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research-article

Comparative Analysis of Different Inlet Air Cooling Technologies Including Solar Energy to Boost Gas Turbine Combined Cycles in Hot Regions

[+] Author and Article Information
Ahmed Abdel Rahman

Mechanical Engineering Department, College of Engineering, King Fahd University of Petroleum and Minerals (KFUPM), Dhahran 31261, Saudi Arabia
s201264040@kfupm.edu.sa

Esmail M. A. Mokheimer

Mechanical Engineering Department, College of Engineering, King Fahd University of Petroleum and Minerals (KFUPM), Center of Research Excellence in Energy Efficiency (CEEE), King Fahd University of Petroleum and Minerals (KFUPM), Center of Research Excellence in Renewable Energy (CoRe-RE), King Fahd University of Petroleum and Minerals (KFUPM), P. O. Box: 279, Dhahran 31261, Saudi Arabia
esmailm@kfupm.edu.sa

1Corresponding author.

ASME doi:10.1115/1.4040195 History: Received March 03, 2018; Revised April 30, 2018

Abstract

Cooling the air before entering the compressor of a gas turbine of combined cycle power plants is an effective method to boost the output power of the combined cycles in hot regions. This paper presents a comparative analysis for the effect of different air cooling technologies on increasing the output power of a combined cycle. It also presents a novel system of cooling the gas turbine inlet air using a solar-assisted absorption chiller. The effect of ambient air temperature and relative humidity on the output power is investigated and reported. The study revealed that at the design hour under the hot weather conditions, the total net power output of the plant drops from 268 MW to 226 MW at 48 oC (15.5% drop). The increase in the power output using fogging and evaporative cooling is less than that obtained with chillers since their ability to cool down the air is limited by the wet-bulb temperature. Integrating conventional and solar-assisted absorption chillers increased the net power output of the combined cycle by about 35 MW and 38 MW, respectively. Average and hourly performance during typical days have been conducted and presented. The plants without air inlet cooling system show higher carbon emissions (0.73 kg CO2/kWh) compared to the plant integrated with conventional and solar-assisted absorption chillers (0.509 kg CO2/kWh ) and (0.508 kg CO2/kWh ), respectively. Also, integrating a conventional absorption chiller shows the lowest capital cost and levelized electricity cost (LEC).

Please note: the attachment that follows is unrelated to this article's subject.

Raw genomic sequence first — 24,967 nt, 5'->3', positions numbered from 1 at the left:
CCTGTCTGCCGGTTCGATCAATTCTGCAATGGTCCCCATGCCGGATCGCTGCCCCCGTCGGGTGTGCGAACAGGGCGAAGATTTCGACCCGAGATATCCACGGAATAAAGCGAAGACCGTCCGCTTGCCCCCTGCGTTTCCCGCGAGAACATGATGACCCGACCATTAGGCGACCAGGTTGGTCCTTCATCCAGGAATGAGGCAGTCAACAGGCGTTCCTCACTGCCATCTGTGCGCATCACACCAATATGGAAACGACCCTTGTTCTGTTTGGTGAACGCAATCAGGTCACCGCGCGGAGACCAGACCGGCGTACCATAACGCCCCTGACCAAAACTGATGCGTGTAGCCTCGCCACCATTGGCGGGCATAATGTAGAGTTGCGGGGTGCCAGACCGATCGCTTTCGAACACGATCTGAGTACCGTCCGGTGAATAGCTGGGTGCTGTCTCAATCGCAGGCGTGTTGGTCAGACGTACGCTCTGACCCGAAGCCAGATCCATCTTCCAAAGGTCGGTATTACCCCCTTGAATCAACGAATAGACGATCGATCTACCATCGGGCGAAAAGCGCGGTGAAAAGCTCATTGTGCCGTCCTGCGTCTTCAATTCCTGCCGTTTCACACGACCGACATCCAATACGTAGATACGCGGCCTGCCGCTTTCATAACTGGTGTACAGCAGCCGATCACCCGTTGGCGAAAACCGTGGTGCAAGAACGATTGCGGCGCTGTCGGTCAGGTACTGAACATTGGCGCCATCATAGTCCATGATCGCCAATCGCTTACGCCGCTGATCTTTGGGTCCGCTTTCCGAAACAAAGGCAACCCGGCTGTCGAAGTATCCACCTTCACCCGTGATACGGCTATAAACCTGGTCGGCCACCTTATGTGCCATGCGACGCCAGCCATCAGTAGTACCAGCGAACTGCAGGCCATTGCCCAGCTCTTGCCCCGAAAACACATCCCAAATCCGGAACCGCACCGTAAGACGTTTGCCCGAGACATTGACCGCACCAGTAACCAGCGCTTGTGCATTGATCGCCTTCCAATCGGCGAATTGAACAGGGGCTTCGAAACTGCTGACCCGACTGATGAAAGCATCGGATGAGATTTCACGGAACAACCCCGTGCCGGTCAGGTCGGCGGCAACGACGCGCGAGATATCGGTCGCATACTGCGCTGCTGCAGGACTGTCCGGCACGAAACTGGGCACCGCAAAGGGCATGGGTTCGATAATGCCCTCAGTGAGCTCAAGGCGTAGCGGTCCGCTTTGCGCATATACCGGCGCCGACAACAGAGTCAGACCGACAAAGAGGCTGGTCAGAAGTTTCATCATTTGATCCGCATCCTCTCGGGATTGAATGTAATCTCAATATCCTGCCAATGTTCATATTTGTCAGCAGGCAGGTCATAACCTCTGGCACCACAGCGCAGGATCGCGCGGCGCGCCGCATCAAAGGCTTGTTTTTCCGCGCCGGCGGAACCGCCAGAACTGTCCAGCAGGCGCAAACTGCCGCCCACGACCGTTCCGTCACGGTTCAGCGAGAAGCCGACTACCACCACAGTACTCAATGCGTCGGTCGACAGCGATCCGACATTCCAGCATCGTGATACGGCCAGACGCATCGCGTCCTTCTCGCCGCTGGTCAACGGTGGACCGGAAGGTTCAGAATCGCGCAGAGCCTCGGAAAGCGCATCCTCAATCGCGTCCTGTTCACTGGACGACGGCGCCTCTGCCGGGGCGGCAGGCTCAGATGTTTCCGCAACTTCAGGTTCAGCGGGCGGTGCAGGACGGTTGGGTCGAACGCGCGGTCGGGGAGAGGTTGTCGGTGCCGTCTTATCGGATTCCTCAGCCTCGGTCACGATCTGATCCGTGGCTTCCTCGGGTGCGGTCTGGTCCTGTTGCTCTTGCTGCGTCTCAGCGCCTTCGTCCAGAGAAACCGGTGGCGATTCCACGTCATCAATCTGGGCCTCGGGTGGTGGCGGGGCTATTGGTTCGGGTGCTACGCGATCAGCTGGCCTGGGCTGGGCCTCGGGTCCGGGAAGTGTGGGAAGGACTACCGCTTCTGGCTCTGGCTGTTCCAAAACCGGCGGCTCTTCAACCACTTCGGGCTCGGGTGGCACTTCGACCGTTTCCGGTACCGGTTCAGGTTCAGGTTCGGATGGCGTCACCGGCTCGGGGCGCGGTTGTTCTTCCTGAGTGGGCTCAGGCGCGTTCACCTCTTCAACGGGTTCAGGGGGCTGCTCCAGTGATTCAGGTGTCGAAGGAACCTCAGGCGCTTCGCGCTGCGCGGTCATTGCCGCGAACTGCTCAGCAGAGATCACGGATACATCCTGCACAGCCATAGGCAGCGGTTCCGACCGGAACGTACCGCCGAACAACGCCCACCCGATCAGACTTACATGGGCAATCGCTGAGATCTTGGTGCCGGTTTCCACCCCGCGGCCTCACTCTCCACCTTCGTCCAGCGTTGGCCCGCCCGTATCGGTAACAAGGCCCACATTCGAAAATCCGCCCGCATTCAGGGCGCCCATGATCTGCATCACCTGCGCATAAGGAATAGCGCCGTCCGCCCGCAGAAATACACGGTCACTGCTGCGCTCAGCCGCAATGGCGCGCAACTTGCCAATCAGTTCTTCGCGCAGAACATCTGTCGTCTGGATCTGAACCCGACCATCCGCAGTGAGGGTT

Copyright (c) 2018 by ASME
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